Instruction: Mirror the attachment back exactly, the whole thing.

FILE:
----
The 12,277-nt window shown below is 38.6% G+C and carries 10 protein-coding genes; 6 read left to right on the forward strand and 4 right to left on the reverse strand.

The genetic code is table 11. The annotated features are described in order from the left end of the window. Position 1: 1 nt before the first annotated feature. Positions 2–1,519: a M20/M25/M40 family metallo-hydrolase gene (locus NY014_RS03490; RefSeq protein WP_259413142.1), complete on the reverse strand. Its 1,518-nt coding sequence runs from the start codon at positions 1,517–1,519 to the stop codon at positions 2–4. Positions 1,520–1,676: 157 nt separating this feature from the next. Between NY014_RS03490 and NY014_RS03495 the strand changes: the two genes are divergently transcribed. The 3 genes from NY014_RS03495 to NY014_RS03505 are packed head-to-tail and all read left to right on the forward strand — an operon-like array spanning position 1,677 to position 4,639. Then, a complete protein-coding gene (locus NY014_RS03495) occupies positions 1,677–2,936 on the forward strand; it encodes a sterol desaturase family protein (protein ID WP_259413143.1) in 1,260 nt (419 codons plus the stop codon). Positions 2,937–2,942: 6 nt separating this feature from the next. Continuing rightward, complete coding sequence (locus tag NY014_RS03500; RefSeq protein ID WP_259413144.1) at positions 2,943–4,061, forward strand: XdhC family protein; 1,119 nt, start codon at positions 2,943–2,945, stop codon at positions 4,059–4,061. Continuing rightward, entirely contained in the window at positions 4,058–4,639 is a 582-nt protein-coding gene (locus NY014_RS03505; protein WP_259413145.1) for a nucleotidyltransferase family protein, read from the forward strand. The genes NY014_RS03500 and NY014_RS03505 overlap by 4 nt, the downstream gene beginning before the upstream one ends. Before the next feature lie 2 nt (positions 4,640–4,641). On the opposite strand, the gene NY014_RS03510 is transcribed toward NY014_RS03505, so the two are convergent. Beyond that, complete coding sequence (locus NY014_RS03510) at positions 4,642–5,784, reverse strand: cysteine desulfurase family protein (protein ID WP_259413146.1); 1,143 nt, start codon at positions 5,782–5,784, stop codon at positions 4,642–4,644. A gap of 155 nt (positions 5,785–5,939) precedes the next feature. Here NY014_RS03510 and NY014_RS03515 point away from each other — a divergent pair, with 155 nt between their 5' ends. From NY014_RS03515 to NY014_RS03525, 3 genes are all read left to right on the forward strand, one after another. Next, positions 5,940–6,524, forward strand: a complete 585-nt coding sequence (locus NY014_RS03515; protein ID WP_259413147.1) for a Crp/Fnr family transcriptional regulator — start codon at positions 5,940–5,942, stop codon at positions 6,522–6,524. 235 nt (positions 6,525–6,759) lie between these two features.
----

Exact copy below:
The 12,277-nt window shown below is 38.6% G+C and carries 10 protein-coding genes; 6 read left to right on the forward strand and 4 right to left on the reverse strand.

The genetic code is table 11. The annotated features are described in order from the left end of the window. Position 1: 1 nt before the first annotated feature. Positions 2–1,519: a M20/M25/M40 family metallo-hydrolase gene (locus NY014_RS03490; RefSeq protein WP_259413142.1), complete on the reverse strand. Its 1,518-nt coding sequence runs from the start codon at positions 1,517–1,519 to the stop codon at positions 2–4. Positions 1,520–1,676: 157 nt separating this feature from the next. Between NY014_RS03490 and NY014_RS03495 the strand changes: the two genes are divergently transcribed. The 3 genes from NY014_RS03495 to NY014_RS03505 are packed head-to-tail and all read left to right on the forward strand — an operon-like array spanning position 1,677 to position 4,639. Then, a complete protein-coding gene (locus NY014_RS03495) occupies positions 1,677–2,936 on the forward strand; it encodes a sterol desaturase family protein (protein ID WP_259413143.1) in 1,260 nt (419 codons plus the stop codon). Positions 2,937–2,942: 6 nt separating this feature from the next. Continuing rightward, complete coding sequence (locus tag NY014_RS03500; RefSeq protein ID WP_259413144.1) at positions 2,943–4,061, forward strand: XdhC family protein; 1,119 nt, start codon at positions 2,943–2,945, stop codon at positions 4,059–4,061. Continuing rightward, entirely contained in the window at positions 4,058–4,639 is a 582-nt protein-coding gene (locus NY014_RS03505; protein WP_259413145.1) for a nucleotidyltransferase family protein, read from the forward strand. The genes NY014_RS03500 and NY014_RS03505 overlap by 4 nt, the downstream gene beginning before the upstream one ends. Before the next feature lie 2 nt (positions 4,640–4,641). On the opposite strand, the gene NY014_RS03510 is transcribed toward NY014_RS03505, so the two are convergent. Beyond that, complete coding sequence (locus NY014_RS03510) at positions 4,642–5,784, reverse strand: cysteine desulfurase family protein (protein ID WP_259413146.1); 1,143 nt, start codon at positions 5,782–5,784, stop codon at positions 4,642–4,644. A gap of 155 nt (positions 5,785–5,939) precedes the next feature. Here NY014_RS03510 and NY014_RS03515 point away from each other — a divergent pair, with 155 nt between their 5' ends. From NY014_RS03515 to NY014_RS03525, 3 genes are all read left to right on the forward strand, one after another. Next, positions 5,940–6,524, forward strand: a complete 585-nt coding sequence (locus NY014_RS03515; protein ID WP_259413147.1) for a Crp/Fnr family transcriptional regulator — start codon at positions 5,940–5,942, stop codon at positions 6,522–6,524. 235 nt (positions 6,525–6,759) lie between these two features.